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Onboarding team members into collaboration tools

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Collaboration tools have transformed the way we now work. In modern offices, many people work in dispersed groups, in different offices around the UK and other countries around the world. You may not even work in an office at all, instead working from the comfort of your own home as a remote worker, or travelling all over the globe meeting clients. However, how do you ensure a contemporary workforce stays connected?

This is where collaboration tools come in, making it easier than ever to interact with the rest of your team. Collaboration tools such as messaging app Slack, designing programme InVision and project management tool Trello have enabled colleagues who work remotely or commute to the office communicate and work together even when they are on different sides of the world.

Mark Russell, business development director at The Word Telecom said: “With the use of a centrally managed infrastructure utilising Virtual Desktops, published applications and a document management system, the remote workforce can work in a collaborative manner.”

Services such as email, instant message, video conference and audio call have allowed us to share and work on documents on all devices such as Laptops, Desktops, Tablets and Mobile devices, says Russell.

He added: “This can be achieved all from just an internet connection, ideally with low latency to the originating source and relatively inexpensive client hardware, removing the geographical boundaries for where your workforce operates.”

There are three things to consider when onboarding your team members into collaboration tools:

1.       Discuss collaboration tools as a team

To make the most out of collaboration tools, and get your team on board, it’s important to discuss what collaboration tools are going to be used within your business. Some people aren’t keen on change, and have different tastes when it comes to different apps and tools. After all, they might think ‘what’s wrong with using email?’

By listening to your team and evaluating the variety of tools means everyone has an input into the tools your business will use and the whole team will be happy to use them knowing they had a say in which tools were most appropriate. It also makes remote workers feel more included in the team.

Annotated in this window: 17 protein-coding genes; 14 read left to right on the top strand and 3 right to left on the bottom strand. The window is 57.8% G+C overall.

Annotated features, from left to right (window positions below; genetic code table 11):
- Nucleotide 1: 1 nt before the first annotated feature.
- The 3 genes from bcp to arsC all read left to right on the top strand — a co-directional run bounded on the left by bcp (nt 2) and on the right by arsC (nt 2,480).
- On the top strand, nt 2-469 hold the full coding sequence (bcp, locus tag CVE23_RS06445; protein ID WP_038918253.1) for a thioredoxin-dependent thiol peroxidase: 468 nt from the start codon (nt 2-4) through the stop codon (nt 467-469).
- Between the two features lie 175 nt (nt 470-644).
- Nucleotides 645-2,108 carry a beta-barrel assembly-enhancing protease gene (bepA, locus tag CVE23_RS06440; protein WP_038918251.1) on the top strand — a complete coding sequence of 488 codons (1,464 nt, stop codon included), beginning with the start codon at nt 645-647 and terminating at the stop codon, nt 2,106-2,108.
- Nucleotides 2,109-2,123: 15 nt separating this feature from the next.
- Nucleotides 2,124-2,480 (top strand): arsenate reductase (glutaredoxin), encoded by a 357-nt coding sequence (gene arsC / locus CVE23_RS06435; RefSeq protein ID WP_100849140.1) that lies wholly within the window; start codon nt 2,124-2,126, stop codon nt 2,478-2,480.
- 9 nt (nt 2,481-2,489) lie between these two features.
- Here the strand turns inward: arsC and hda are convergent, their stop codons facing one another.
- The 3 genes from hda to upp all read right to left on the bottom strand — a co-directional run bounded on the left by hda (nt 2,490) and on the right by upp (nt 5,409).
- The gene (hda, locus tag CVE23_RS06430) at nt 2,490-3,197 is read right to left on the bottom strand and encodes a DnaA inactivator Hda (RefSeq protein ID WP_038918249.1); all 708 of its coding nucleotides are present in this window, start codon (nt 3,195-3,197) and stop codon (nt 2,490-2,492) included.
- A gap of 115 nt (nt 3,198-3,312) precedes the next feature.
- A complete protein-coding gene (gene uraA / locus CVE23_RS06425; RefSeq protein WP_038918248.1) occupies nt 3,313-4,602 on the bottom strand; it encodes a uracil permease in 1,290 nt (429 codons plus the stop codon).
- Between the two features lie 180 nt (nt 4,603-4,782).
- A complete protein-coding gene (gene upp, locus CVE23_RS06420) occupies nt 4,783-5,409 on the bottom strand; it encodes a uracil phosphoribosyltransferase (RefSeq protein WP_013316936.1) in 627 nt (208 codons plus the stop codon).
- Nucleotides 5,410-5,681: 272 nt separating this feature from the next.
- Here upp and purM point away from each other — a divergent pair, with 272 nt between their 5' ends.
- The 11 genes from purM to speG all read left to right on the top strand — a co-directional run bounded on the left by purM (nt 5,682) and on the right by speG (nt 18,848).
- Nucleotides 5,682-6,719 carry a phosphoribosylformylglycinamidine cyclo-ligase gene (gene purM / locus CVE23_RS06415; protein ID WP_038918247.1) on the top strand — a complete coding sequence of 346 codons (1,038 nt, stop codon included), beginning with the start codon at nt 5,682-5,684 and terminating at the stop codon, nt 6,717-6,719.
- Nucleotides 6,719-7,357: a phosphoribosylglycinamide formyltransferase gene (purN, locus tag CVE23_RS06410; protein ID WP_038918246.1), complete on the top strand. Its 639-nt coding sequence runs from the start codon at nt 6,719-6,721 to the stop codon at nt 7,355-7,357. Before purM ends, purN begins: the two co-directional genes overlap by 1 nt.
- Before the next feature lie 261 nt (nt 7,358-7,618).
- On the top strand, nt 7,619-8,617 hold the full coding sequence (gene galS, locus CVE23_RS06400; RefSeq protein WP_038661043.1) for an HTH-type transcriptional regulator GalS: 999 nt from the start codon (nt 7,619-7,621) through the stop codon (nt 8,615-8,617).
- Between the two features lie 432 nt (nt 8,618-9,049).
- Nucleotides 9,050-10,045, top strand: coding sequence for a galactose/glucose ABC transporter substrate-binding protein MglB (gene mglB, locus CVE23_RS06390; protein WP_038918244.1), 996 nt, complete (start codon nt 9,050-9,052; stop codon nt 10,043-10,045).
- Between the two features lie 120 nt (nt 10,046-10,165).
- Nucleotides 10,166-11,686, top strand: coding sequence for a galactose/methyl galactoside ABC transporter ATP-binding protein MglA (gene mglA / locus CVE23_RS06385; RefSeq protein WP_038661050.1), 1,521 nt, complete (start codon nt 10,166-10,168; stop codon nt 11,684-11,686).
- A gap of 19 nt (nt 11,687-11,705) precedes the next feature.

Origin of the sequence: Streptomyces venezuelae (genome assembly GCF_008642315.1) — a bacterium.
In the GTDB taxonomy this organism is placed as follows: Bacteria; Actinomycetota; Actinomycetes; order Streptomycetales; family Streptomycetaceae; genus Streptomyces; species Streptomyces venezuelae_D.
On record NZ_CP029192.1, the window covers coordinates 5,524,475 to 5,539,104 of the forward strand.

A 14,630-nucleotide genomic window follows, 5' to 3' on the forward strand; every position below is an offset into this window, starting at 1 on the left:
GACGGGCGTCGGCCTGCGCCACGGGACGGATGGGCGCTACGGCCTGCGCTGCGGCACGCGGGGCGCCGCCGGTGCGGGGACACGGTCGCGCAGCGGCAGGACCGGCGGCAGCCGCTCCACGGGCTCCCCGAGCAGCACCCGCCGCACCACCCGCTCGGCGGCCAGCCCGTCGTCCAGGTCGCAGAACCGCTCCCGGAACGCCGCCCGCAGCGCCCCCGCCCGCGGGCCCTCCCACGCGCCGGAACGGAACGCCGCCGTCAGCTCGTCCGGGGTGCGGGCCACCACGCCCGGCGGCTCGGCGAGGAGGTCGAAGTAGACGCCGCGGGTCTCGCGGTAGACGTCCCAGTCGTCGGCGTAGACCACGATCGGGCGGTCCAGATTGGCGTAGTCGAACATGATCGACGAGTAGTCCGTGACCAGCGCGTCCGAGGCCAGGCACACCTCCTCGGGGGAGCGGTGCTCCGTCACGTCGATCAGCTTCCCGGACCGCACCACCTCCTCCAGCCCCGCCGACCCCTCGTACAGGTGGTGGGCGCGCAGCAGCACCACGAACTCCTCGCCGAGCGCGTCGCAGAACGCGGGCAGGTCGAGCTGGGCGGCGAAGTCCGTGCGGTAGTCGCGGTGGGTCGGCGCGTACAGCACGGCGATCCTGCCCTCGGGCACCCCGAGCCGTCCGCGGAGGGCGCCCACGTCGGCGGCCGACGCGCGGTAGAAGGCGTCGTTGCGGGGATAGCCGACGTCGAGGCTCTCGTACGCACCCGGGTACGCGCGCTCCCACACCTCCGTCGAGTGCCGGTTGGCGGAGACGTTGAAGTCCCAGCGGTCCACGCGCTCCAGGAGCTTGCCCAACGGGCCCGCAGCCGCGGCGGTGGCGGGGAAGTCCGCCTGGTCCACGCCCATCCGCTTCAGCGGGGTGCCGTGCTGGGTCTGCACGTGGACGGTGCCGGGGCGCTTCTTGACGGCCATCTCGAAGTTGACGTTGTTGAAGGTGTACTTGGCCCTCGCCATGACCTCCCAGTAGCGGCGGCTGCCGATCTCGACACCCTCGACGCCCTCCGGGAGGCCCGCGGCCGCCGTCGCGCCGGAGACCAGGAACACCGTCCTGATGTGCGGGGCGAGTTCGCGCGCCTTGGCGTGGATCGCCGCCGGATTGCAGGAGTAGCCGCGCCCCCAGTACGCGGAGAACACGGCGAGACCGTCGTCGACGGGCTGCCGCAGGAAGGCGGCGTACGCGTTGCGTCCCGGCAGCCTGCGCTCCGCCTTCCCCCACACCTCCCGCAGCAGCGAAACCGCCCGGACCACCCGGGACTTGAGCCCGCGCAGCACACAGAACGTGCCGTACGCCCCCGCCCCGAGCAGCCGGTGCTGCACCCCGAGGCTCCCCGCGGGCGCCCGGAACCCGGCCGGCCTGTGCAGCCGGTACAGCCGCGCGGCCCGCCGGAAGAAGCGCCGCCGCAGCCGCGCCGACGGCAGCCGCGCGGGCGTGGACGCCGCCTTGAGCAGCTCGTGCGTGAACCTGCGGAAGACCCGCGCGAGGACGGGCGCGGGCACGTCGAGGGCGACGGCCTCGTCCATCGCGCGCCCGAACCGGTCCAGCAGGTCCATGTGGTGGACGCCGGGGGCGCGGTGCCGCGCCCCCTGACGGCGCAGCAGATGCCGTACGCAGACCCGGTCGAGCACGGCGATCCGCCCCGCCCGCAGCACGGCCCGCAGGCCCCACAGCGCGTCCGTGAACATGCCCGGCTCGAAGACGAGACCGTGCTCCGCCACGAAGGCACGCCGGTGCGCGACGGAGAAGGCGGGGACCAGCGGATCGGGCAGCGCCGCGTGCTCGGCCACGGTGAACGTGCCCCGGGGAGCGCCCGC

2.       Utilise your collaboration tools

One difficulty remote workers face is communicating with their colleagues, and according to writer and digital nomad Daniel Schwartz, “communication is the ultimate key to collaboration”. Schwartz says that remaining ‘available’ or ‘online’ ensures all workers, including remote workers, know you are there to help.

This will encourage the team to use these tools more. When you are working in an office, you forget how easy it is to simply swivel your chair around and ask another team member a question. When you just have a computer screen to go by, it’s hard to determine whether someone is available or not. You may be working towards a tight deadline and wish to not be disturbed, but keeping your profile ‘available’ means your business is also getting efficient use out of the collaboration tools.

3.       Support your team

For some members of your team, it may be difficult for them to get to grips with how certain collaboration tools work, particularly if they are working remotely. Investing time in short teaching sessions which outline the basic elements of the tools in use will ensure everyone is up to speed and can confidently use them. This will also improve work productivity, as team members won’t have to waste time teaching themselves how to use something.

Onboarding your team members into collaboration tools doesn’t have to be difficult. By ensuring you support remote workers and letting them know you are always available to give a helping hand will boost their morale and encourage them to keep using these tools, which can in turn boost productivity and retain a closely connected team.





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Tags: Business, Digital Transformation